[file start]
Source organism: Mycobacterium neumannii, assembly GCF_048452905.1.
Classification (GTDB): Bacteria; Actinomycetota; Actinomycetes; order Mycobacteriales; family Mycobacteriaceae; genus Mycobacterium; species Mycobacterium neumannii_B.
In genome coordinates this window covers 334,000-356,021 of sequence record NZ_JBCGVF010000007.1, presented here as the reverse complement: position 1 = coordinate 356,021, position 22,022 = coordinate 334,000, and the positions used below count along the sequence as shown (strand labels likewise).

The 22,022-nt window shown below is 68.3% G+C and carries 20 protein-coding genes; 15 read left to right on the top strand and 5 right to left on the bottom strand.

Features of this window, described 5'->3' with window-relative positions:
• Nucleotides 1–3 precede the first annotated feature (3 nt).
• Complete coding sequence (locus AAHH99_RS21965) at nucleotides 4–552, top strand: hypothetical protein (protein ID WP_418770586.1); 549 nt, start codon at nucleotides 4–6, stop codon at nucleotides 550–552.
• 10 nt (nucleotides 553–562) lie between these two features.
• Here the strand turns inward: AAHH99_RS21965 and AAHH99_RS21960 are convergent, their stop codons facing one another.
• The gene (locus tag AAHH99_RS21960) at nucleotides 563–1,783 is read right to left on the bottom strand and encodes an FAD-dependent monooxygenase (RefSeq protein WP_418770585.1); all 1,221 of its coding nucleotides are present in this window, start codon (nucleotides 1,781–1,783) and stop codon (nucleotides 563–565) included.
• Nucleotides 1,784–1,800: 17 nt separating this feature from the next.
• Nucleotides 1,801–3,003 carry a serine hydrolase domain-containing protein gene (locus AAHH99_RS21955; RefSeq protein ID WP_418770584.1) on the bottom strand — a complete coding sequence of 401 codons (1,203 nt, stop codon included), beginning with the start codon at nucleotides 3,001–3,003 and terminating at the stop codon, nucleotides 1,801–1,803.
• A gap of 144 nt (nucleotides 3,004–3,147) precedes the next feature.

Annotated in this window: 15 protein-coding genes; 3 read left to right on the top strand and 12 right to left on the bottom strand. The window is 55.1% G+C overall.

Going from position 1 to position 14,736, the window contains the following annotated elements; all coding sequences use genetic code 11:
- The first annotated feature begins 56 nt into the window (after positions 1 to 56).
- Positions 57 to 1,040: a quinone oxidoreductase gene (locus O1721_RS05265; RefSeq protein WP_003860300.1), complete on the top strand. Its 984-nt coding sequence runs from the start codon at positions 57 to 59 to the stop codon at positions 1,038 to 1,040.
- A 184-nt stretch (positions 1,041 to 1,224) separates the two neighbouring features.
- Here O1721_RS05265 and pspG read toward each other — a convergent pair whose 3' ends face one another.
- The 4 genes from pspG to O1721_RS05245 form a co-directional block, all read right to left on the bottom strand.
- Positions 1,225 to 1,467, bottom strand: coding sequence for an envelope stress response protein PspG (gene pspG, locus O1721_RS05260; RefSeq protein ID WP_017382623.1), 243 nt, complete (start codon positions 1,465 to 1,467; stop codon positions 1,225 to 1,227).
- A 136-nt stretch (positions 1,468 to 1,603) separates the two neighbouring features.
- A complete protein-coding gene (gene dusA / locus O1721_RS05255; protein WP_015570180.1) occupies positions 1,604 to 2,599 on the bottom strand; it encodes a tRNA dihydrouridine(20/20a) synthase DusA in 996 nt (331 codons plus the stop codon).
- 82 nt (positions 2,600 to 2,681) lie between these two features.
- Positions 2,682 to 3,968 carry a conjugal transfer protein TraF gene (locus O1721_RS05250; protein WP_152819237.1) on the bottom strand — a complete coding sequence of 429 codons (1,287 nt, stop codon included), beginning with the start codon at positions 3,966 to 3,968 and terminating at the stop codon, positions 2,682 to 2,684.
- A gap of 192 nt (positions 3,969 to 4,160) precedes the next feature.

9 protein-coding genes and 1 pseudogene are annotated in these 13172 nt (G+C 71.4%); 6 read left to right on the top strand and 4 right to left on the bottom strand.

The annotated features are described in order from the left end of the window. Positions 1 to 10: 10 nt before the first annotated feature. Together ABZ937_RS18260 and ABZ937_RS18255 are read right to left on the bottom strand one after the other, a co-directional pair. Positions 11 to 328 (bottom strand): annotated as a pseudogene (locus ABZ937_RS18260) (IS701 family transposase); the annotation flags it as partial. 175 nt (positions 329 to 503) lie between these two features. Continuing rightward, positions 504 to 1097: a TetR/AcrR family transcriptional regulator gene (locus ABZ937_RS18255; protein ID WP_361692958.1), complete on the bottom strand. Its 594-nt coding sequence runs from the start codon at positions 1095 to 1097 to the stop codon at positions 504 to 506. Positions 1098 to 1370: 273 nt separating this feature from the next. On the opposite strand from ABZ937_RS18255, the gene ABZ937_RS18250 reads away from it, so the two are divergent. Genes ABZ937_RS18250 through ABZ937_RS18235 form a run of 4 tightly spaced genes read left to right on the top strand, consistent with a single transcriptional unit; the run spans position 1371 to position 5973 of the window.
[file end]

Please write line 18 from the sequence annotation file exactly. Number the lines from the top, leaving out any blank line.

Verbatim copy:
- A 184-nt stretch (positions 1,041 to 1,224) separates the two neighbouring features.